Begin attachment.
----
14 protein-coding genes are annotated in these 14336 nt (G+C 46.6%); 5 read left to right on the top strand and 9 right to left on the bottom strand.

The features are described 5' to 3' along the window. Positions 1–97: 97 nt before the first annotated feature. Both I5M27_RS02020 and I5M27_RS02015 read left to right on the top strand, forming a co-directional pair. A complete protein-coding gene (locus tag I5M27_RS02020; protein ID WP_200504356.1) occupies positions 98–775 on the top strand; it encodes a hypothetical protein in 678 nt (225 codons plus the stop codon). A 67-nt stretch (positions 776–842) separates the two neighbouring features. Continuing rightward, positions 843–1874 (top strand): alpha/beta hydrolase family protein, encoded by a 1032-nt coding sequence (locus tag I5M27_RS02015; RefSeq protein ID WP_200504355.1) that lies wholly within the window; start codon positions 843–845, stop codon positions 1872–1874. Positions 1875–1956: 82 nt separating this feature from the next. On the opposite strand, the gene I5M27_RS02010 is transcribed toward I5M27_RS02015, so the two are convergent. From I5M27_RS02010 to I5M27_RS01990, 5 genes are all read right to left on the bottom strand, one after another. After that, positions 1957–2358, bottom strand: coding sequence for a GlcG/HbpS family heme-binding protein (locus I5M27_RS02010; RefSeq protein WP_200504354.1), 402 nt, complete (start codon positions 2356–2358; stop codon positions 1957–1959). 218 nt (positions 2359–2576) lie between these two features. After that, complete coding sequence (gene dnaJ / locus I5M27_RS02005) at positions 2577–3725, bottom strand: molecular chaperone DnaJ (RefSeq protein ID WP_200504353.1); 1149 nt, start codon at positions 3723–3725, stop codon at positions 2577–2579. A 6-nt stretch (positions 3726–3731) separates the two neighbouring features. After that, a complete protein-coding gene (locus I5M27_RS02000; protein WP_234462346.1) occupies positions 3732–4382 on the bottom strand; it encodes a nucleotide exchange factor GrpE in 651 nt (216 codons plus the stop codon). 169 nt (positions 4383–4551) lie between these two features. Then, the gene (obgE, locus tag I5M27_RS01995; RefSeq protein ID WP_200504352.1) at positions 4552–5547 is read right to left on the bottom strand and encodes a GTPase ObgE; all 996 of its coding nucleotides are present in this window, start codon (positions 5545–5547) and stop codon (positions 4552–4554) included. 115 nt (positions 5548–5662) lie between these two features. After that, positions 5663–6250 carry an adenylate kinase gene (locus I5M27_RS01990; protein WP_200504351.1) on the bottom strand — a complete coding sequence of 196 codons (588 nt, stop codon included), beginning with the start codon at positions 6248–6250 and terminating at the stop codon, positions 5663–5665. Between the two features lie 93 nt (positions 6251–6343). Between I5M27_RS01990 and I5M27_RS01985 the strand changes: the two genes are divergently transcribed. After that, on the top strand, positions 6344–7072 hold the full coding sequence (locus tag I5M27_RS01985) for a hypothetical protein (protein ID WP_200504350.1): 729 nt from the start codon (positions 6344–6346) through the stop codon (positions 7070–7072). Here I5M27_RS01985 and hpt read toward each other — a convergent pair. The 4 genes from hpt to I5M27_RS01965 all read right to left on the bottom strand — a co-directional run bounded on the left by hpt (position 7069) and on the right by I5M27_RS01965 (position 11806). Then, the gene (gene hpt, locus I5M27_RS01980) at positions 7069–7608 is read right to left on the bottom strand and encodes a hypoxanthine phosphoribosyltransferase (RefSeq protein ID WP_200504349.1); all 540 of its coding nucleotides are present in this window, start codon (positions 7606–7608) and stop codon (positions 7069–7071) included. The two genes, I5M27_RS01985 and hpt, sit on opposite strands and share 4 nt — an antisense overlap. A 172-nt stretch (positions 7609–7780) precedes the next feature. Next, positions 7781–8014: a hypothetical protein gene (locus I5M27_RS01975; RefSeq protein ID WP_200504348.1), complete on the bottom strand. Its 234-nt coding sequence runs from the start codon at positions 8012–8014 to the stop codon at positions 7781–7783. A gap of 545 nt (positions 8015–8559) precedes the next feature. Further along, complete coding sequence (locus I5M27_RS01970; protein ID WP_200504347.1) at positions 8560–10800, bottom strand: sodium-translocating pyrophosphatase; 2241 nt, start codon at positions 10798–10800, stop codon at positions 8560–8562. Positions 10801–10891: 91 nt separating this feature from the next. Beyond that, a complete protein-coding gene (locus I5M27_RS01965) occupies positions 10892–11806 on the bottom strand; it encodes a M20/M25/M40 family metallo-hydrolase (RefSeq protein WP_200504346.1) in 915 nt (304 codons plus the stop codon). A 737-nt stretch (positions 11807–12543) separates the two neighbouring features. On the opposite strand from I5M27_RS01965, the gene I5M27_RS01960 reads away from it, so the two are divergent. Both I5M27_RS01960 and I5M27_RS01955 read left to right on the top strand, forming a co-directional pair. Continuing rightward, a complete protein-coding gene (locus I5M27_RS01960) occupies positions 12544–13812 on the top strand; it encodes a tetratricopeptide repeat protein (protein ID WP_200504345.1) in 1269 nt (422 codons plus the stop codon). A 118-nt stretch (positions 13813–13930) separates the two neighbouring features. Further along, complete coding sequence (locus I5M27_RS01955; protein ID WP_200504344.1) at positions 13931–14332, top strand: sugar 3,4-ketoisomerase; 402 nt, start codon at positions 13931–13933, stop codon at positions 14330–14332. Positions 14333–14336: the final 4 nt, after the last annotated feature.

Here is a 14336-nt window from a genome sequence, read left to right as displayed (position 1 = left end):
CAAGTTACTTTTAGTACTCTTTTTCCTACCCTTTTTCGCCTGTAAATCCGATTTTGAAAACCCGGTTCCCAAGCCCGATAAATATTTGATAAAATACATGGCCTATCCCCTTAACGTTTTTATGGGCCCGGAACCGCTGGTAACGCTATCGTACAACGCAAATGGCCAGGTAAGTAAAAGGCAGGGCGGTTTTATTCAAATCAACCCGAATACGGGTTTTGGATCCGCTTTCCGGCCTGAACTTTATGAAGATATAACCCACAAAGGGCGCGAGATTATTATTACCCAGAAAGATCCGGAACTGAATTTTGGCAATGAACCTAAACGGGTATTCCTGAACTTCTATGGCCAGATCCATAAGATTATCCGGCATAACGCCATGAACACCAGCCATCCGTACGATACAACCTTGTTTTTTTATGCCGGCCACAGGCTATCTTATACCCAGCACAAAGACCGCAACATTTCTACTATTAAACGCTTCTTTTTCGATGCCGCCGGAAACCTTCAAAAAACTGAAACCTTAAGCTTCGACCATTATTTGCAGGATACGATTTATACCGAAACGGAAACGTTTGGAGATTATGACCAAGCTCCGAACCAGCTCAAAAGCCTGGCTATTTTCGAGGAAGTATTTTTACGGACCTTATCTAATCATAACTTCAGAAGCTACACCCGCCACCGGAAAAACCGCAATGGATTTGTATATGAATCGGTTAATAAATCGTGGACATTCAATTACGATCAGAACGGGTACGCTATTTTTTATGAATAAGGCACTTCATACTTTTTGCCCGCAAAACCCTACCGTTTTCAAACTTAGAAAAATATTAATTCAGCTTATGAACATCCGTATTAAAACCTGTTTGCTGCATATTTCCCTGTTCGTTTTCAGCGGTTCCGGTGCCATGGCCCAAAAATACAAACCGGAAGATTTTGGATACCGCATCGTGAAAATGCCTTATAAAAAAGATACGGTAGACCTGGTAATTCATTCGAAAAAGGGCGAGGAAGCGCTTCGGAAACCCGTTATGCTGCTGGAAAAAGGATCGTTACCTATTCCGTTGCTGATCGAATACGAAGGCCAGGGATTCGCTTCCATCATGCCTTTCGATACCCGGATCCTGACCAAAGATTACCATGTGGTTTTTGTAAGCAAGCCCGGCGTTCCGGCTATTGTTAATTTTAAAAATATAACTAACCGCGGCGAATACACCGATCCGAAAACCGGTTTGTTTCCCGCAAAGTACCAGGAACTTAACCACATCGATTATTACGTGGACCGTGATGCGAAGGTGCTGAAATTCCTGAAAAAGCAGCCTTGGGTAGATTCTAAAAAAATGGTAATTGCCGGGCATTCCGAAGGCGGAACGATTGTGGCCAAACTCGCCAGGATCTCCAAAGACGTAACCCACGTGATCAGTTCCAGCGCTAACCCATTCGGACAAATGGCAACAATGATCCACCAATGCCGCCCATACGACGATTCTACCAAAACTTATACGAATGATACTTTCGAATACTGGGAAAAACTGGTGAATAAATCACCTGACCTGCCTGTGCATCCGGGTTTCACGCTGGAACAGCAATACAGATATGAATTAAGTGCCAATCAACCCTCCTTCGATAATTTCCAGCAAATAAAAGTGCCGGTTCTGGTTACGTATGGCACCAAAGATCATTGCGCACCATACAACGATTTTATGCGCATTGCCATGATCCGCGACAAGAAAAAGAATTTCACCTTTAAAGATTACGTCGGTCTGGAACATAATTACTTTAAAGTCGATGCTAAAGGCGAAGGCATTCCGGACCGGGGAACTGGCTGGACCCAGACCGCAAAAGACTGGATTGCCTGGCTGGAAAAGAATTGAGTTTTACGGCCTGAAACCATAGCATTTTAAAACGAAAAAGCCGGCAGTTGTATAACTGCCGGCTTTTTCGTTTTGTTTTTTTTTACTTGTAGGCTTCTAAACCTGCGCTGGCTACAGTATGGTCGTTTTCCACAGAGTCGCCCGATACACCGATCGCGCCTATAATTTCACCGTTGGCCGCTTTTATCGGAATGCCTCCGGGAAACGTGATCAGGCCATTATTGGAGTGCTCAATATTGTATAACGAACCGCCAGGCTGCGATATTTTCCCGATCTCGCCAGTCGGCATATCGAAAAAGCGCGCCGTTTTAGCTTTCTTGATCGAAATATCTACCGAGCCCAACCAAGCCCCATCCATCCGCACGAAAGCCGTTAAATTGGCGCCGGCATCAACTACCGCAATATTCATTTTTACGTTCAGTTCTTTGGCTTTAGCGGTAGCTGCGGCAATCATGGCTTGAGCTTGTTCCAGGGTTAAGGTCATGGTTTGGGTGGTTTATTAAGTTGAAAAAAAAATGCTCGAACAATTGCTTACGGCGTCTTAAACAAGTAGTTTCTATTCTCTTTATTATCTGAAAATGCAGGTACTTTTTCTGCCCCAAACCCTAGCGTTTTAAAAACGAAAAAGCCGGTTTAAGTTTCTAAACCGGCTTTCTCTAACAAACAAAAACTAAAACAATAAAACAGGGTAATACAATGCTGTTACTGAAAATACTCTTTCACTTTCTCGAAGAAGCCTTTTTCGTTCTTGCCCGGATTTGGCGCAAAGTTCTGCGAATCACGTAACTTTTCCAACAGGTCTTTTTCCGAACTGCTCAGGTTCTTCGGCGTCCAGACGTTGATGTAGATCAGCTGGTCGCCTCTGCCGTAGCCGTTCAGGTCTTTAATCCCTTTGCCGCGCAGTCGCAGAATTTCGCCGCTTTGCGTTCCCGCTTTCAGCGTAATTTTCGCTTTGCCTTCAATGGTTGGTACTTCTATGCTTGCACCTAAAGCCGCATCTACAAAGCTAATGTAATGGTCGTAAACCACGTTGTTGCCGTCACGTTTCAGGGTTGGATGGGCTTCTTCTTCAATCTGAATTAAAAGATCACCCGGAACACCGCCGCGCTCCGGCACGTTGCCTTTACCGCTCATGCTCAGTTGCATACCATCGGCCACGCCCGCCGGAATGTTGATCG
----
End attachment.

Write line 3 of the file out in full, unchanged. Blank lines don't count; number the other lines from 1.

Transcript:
Here is a 14336-nt window from a genome sequence, read left to right as displayed (position 1 = left end):